By Barbara Kline 0 Comments
Looks as though we are putting Time Out into a permanent Time Out. Time Out was the fashionable and widely accepted method for dealing with non-compliant or badly behaved children. Even Nanny 911 told us so with her very best British, no-nonsense delivery.
We started to hear from clients that they didn’t want their nannies to use Time Out when dealing with disciplining their children. I have to admit that we immediately thought- another family who doesn’t want their children’s behavior corrected. We stand corrected.
The trainings we have for our nannies always provide solid tips. Our last series of talks for National Nanny Training Day was entitled “Getting to Yes” which followed up on a previous lecture on “Positive Discipline.” What we learned and now share with all our nannies is that to discipline means to teach. Putting a child in the corner, on a step, or in a naughty chair is not teaching him or her anything. If we think that the banished child is cogitating on his rotten behavior, think again. He’s probably thinking about how mean the person is who isolated him. The punishment is unlikely to change future behavior or build skills.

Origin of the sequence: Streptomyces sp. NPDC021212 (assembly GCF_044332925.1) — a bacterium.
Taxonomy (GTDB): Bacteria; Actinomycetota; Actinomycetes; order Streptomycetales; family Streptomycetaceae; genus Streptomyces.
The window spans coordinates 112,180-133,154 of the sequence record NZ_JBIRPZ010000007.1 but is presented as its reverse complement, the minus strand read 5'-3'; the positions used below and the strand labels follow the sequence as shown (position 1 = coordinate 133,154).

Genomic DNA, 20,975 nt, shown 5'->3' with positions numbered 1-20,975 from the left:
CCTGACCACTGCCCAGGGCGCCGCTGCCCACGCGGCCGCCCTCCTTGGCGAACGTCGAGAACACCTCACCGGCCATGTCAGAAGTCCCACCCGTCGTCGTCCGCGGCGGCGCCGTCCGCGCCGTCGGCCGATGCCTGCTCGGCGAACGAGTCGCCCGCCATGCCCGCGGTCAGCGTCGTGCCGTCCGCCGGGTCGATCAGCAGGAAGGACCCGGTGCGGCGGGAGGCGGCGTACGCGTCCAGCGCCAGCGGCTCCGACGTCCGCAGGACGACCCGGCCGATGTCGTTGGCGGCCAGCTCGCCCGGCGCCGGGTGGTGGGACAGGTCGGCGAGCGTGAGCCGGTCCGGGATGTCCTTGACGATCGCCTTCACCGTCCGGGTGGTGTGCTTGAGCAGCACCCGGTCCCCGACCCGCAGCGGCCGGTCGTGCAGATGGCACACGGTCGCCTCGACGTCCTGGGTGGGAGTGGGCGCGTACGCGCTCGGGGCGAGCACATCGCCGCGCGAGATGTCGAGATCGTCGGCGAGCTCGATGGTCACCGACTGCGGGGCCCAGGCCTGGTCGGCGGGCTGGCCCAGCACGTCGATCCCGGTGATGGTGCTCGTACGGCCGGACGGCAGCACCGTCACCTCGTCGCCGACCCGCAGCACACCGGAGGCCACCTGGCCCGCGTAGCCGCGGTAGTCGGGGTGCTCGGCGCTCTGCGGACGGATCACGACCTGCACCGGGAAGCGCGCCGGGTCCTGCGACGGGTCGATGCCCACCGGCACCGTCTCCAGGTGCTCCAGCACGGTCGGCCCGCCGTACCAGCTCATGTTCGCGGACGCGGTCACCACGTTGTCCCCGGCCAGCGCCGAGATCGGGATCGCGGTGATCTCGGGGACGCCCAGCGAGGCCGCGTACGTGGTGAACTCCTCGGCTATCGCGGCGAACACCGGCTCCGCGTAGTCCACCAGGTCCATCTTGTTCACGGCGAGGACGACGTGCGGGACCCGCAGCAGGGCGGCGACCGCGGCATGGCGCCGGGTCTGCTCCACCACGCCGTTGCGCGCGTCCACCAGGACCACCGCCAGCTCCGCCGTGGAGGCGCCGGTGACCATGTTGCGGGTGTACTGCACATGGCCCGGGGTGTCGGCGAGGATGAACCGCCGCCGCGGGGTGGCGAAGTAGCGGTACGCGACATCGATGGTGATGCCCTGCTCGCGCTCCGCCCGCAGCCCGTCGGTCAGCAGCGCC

Instead of the corner, try talking to the offender. Get down on his or her level. Ask questions. Give choices. Have a “time in” with your offender.
Daniel J. Siegel, MD and Tina Payne Bryson, Ph.D in their book No –Drama Discipline: The Whole –Brain Way to Calm the Chaos and Nurture your Child’s Developing Mind is worth a read. According to Dr. Siegel:
Misbehavior is often a cry for help calming down and a bid for connection. When the parental response is to isolate the child, an instinctual psychological need of the child goes unmet.
The books goes on to make the point that brain imaging shows that relationship pain caused by the time-out rejection looks like physical pain in the terms of brain activity. That bit of science is thought provoking.
Time out has had its day. Time to move on.